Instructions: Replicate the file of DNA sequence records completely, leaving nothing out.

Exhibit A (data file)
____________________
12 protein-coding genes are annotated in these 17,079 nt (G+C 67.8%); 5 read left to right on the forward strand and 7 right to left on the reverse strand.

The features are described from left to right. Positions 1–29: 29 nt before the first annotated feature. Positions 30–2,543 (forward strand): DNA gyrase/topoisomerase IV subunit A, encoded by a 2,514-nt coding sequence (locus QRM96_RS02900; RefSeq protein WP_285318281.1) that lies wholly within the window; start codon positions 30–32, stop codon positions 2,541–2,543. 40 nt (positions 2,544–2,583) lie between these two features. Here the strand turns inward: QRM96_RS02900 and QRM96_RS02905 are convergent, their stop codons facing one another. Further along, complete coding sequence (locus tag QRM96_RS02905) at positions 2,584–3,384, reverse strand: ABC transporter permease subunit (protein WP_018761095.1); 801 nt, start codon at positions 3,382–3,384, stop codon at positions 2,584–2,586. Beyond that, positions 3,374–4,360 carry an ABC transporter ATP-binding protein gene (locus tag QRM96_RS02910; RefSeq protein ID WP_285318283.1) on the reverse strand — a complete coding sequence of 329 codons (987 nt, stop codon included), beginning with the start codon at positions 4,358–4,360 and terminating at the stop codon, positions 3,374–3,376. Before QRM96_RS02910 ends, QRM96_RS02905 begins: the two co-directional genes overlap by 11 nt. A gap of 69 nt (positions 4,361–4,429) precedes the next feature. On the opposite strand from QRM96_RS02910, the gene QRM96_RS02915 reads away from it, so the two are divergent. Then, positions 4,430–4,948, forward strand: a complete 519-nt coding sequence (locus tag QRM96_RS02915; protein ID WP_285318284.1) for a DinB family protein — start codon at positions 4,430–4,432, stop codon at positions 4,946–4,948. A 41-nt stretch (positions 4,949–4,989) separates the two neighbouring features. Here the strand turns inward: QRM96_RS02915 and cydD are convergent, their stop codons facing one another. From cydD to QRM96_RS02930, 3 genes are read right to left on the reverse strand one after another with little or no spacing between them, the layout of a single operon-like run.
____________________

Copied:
12 protein-coding genes are annotated in these 17,079 nt (G+C 67.8%); 5 read left to right on the forward strand and 7 right to left on the reverse strand.

The features are described from left to right. Positions 1–29: 29 nt before the first annotated feature. Positions 30–2,543 (forward strand): DNA gyrase/topoisomerase IV subunit A, encoded by a 2,514-nt coding sequence (locus QRM96_RS02900; RefSeq protein WP_285318281.1) that lies wholly within the window; start codon positions 30–32, stop codon positions 2,541–2,543. 40 nt (positions 2,544–2,583) lie between these two features. Here the strand turns inward: QRM96_RS02900 and QRM96_RS02905 are convergent, their stop codons facing one another. Further along, complete coding sequence (locus tag QRM96_RS02905) at positions 2,584–3,384, reverse strand: ABC transporter permease subunit (protein WP_018761095.1); 801 nt, start codon at positions 3,382–3,384, stop codon at positions 2,584–2,586. Beyond that, positions 3,374–4,360 carry an ABC transporter ATP-binding protein gene (locus tag QRM96_RS02910; RefSeq protein ID WP_285318283.1) on the reverse strand — a complete coding sequence of 329 codons (987 nt, stop codon included), beginning with the start codon at positions 4,358–4,360 and terminating at the stop codon, positions 3,374–3,376. Before QRM96_RS02910 ends, QRM96_RS02905 begins: the two co-directional genes overlap by 11 nt. A gap of 69 nt (positions 4,361–4,429) precedes the next feature. On the opposite strand from QRM96_RS02910, the gene QRM96_RS02915 reads away from it, so the two are divergent. Then, positions 4,430–4,948, forward strand: a complete 519-nt coding sequence (locus tag QRM96_RS02915; protein ID WP_285318284.1) for a DinB family protein — start codon at positions 4,430–4,432, stop codon at positions 4,946–4,948. A 41-nt stretch (positions 4,949–4,989) separates the two neighbouring features. Here the strand turns inward: QRM96_RS02915 and cydD are convergent, their stop codons facing one another. From cydD to QRM96_RS02930, 3 genes are read right to left on the reverse strand one after another with little or no spacing between them, the layout of a single operon-like run.